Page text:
I. INTRODUCTION: POLITICAL TRIALS AND HUMAN RIGHTS PROCEEDINGS IN OTHER CONTEXTS
In the past two decades, a remarkable number of countries have apparently transformed themselves from either authoritarian or totalitarian hells into modern democracies where serious human rights abuses have been eliminated or at least significantly reduced. Where previously political terror and gross human rights abuses were an unfortunate hallmark of government policy in many Latin and Central American countries and in the Soviet bloc as well, many of these same countries are now experiencing at least nascent forms of democratic rule.
Despite these achievements, however, these transformations face two interrelated problems. One is how much information about the old regime should the new regime disclose? What complicates this, of course, is that there is seldom a complete break with the past. In fact, if history teaches us anything here -- the American example with the "Old Guard" of the Confederacy, denazification (hardly) in Germany, the failure to remove vestiges of the war regime in Japan(1) -- it is the intractability of the old order. Thus, attempts to disclose the past quite often run into the very basic problem that the past continues to be the present. Already in Eastern Europe, the focus of this article, former communists are returning to office through electoral victories in Hungary, Poland and Bulgaria, and there is the very real question whether they ever really left power in Romania or the Slovak Republic.
Related to this issue of whether to disclose or not is whether there should be some attempt at prosecuting those who ordered and/or carried out political crimes during the rule of the previous regime.(2) Here there are additional obstacles to overcome. One is the simple fact that the old order has oftentimes provided itself with a complete amnesty before leaving, or being removed from, office. This phenomenon has occurred, in one manner or another, in a number of countries attempting to transform themselves into democracies: Brazil,(3) Uruguay,(4) South Africa,s El Salvador,(6) Argentina,(7) and Chile,(8) to provide a partial list. The question becomes whether a new regime, purportedly operating under the rule of law, should ignore or overturn these legal pronouncements of the old order.
Another obstacle to prosecution, more acute in Eastern Europe because of the long period of communist rule, involves the statute of limitations problem. How far into the past should the new order be able to go? There also is a problem of whether there is sufficient and proper personnel to judge the atrocities of the old order. One of the limiting factors in prosecuting collaborationist activities in France following World War II, for example, was the fact that the judiciary had so completely identified with Vichy rule.(9) With the exception of Germany (and possibly Poland), the same problem exists in Eastern Europe as well, where most judges were themselves members of the "old order."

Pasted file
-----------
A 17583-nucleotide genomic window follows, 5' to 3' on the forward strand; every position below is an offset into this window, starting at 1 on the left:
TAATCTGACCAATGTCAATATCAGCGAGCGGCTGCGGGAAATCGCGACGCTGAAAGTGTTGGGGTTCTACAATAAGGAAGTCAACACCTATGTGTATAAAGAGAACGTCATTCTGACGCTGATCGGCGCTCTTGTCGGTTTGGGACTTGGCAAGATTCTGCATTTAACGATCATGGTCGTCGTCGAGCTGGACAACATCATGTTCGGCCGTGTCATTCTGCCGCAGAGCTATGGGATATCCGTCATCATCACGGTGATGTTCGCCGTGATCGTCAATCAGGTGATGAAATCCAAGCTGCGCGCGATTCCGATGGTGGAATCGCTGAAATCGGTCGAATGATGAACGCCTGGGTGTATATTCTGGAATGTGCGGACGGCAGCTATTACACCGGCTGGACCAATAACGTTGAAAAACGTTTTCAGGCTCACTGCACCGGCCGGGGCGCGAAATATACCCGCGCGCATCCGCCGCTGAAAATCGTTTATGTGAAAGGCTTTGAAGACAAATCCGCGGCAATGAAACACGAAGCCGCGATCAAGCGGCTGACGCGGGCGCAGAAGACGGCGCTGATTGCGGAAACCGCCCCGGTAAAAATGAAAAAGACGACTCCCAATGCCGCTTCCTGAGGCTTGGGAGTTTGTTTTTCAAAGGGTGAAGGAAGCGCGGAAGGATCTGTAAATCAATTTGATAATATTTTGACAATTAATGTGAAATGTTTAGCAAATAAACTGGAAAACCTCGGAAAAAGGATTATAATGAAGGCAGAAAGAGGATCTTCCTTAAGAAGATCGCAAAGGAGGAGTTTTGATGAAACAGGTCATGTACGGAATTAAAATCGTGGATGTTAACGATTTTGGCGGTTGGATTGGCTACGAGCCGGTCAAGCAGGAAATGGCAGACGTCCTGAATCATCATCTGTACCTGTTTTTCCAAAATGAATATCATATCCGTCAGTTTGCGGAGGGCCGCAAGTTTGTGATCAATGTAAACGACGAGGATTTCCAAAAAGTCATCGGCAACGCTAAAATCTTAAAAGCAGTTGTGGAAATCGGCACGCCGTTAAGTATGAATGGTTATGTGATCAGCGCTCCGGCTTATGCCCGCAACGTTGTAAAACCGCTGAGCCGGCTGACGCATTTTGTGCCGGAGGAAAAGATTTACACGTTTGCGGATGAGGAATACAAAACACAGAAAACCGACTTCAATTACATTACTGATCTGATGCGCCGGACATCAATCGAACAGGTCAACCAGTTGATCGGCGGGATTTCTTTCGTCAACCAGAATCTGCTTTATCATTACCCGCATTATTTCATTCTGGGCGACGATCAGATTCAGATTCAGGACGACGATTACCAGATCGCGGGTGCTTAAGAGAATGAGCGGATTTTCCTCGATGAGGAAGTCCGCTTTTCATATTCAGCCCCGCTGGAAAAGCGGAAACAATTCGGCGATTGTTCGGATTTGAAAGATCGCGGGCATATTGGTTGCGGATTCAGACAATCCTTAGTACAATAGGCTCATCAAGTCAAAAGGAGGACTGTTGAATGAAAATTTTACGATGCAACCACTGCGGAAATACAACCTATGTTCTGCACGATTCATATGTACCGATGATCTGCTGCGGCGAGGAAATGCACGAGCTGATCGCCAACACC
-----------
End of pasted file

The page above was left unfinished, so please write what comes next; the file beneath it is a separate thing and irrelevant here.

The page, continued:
Nevertheless, trials against members of the former regime following a change of the socio-political system have occurred, and in several instances these trials have been quite successful (see Section III), not only in terms of prosecuting certain members of the old order or those who collaborated with it, but also in terms of assisting in the transformation to democratic rule.(10) The best known trials, of course, are those that occurred following World War II. However, although the Nuremberg trials and the so-called "subsequent proceedings" in Germany, as well as the International Military Tribunal proceedings in Tokyo, served to establish important principles of international law, they did little to confront these nations and these people with their wartime activities. Instead, such trials were far too easily written off by Germans and Japanese alike as a form of "victors' justice," but at the same time, these trials also gave license to rationalize that if wartime crimes had in fact occurred, they had been answered for in these trials. …